I’ve made it to the final night of the #8BeersOfChanukah and I’ve even spent a few nights in Montreal during this year’s festival of lights – with a visit to my parents to light the candles for the first time in probably 17+ years. I even succeeded in writing all 8 posts while bouncing between Montreal, Toronto, and London, ON during this past week. But the one thing I haven’t done is go rogue with a Quebecois beer during this time – until today, that is.
The final beer of Chanukah is Boréale Rousse from Les Brasseurs du Nord based in Blainville, QC – an entirely cromulent red beer that was my initiation into non-macro brews many moons ago at the turn of the century. Back then, a 6-pack used to cost $6.99 and life was simple. I consumed vast quantities of this beer while I was in university, turning my nose up at people’s 40s of Wildcat at parties. I paid around $18 for a mixed 12-pack of 341 mL bottles at the dépanneur across the street to end the night after visiting Siboire, Dieu du Ciel and Isle de Garde earlier in the day.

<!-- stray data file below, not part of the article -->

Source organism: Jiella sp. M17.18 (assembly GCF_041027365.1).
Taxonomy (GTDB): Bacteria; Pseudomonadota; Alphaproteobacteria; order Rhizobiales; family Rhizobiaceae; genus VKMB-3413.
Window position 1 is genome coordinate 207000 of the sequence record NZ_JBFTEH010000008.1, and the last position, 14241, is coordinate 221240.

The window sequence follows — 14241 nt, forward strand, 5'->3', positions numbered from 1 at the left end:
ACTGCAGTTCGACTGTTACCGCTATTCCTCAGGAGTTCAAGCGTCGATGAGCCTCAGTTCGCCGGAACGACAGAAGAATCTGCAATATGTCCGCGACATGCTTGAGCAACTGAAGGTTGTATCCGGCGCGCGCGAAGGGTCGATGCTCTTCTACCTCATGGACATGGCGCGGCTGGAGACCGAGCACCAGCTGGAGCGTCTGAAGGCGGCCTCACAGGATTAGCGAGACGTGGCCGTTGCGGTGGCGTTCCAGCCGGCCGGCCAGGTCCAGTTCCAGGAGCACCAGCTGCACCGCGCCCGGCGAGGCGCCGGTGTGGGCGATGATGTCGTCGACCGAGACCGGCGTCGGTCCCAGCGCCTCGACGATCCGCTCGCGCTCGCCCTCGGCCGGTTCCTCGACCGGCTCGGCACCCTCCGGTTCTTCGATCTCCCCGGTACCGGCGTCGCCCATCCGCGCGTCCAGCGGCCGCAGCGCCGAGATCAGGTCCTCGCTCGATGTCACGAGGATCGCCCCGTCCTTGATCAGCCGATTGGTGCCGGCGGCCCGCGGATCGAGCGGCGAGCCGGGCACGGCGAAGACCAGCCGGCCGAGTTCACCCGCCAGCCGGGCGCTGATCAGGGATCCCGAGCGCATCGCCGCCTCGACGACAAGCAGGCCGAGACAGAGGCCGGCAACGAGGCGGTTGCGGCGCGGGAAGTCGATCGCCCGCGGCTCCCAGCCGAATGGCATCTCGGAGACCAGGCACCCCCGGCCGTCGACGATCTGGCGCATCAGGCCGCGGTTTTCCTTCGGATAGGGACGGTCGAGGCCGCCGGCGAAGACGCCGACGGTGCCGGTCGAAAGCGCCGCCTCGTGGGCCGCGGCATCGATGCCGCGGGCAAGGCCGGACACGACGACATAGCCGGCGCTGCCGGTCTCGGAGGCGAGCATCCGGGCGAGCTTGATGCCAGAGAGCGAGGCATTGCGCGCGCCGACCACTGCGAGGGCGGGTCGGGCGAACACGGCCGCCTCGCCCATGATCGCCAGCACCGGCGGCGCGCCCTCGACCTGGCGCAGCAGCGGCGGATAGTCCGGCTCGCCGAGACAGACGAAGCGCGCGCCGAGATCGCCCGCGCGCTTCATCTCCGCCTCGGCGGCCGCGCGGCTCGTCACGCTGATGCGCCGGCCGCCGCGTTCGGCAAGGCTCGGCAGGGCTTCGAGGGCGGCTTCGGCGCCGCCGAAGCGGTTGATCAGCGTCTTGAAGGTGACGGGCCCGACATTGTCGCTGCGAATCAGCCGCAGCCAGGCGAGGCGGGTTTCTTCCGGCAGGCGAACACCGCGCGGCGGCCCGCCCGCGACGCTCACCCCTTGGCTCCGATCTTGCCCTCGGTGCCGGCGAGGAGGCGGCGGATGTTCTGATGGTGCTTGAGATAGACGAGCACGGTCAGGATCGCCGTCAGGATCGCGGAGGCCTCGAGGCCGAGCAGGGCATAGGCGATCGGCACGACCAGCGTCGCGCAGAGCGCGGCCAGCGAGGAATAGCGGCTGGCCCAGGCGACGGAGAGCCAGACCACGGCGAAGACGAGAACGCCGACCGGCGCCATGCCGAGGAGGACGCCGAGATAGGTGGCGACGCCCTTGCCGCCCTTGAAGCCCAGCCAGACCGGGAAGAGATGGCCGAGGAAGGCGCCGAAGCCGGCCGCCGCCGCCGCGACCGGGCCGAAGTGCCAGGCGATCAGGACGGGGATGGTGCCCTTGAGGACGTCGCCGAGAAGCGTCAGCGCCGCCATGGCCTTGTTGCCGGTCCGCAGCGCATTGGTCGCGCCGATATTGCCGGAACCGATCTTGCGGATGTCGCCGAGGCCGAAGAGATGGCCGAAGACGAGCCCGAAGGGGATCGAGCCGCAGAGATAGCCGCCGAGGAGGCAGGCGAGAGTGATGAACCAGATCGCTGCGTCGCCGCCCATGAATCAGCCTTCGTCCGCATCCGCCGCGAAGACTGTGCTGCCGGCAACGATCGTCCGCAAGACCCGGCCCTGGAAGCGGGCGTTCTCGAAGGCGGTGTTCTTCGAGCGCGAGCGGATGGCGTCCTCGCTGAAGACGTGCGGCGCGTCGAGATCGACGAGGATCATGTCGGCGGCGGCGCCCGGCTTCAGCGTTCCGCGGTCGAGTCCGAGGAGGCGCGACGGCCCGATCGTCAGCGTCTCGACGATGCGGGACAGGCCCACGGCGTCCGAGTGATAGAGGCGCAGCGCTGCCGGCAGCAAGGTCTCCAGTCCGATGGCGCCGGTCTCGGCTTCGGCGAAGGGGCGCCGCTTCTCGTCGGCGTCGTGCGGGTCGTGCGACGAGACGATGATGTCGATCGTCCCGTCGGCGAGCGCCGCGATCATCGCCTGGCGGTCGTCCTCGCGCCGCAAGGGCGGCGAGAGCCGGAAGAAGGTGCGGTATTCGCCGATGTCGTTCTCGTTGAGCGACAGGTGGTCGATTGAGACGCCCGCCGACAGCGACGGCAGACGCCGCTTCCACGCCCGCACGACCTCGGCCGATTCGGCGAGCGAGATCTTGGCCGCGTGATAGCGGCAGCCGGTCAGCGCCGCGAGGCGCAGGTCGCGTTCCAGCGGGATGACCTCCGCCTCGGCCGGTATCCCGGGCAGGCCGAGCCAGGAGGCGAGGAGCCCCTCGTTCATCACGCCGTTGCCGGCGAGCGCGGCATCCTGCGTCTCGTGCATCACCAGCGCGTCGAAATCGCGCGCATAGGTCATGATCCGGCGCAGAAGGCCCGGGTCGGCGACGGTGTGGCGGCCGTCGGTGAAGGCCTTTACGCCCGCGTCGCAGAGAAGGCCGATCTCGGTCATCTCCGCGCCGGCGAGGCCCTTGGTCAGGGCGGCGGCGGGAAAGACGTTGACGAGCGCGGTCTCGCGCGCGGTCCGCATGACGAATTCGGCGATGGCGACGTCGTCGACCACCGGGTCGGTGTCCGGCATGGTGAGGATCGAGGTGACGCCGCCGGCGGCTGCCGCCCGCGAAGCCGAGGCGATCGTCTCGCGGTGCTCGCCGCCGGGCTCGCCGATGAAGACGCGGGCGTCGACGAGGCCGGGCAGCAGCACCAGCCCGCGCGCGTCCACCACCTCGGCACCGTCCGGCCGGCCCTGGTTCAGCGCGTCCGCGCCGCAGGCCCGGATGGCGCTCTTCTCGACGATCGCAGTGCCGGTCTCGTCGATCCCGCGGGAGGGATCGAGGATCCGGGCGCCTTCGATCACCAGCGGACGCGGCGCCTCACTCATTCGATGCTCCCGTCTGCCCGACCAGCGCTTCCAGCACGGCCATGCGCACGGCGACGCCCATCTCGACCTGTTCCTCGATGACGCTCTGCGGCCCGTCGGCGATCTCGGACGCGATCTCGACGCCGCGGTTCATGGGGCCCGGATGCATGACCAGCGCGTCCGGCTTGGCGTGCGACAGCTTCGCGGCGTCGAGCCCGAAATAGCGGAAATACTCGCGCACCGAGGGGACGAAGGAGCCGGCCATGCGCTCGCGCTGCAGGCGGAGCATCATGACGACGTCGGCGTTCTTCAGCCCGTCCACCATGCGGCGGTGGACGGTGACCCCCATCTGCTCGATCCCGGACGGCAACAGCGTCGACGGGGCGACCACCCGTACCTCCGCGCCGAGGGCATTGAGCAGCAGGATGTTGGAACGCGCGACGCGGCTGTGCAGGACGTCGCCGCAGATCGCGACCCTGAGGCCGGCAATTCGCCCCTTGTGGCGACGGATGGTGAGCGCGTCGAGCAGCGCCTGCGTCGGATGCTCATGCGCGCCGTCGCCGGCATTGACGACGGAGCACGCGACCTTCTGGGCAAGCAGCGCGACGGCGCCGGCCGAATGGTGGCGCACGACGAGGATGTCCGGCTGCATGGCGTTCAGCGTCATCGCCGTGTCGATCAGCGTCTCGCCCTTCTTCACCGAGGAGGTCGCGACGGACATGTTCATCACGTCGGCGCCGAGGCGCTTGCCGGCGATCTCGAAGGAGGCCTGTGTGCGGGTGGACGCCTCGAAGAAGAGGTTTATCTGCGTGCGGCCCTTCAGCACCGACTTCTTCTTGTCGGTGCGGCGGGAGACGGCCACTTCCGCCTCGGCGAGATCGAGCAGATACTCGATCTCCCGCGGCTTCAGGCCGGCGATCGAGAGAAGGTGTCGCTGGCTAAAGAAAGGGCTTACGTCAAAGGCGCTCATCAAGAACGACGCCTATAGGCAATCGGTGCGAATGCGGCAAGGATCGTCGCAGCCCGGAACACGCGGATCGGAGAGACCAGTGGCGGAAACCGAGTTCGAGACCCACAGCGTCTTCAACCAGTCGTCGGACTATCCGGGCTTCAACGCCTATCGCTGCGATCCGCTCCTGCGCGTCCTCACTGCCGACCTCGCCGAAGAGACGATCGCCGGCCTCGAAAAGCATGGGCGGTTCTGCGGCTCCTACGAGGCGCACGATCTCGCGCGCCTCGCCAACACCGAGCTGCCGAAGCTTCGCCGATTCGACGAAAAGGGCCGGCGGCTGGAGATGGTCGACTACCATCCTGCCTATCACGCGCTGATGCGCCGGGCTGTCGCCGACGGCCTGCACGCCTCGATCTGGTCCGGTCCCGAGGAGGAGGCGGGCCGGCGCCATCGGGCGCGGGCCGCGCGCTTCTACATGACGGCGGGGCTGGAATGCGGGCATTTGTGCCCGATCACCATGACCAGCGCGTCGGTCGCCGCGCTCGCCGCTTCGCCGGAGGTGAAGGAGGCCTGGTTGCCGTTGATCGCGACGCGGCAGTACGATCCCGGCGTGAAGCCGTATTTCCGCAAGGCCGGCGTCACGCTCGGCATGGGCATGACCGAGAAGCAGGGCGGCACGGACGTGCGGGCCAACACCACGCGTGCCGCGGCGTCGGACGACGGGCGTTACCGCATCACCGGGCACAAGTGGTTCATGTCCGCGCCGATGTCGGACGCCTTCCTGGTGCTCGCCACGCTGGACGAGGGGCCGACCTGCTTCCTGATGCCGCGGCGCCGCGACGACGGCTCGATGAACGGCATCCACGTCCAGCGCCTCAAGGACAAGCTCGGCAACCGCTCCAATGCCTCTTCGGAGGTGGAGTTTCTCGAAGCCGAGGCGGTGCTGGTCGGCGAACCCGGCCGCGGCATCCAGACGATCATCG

This OG brewery has greatly expanded their product lineup since those early days of beer rebellion and updated their branding, but the beer still tastes how I remember it. The Quebecois have a longstanding tradition of red beers that the Ontario craft beer scene has not caught up with, which balances in the end since Quebecois IPAs leave a lot to desired.
Appearance: Filtered amber colour with a lasting beige head.
Aroma: Caramel aroma with lots of vegetal notes. Very malty on the nose.
Taste: Toasted malt, pie crust, hay.
Aftertaste: Lingering simple biscuit flavour.
Food pairing: Une poutine, tabarnak.
Overall: A very simple beer, it reminds me of home and the freedom of being in my late teens / early twenties. Have a bottle or two if you are kicking around Montreal.
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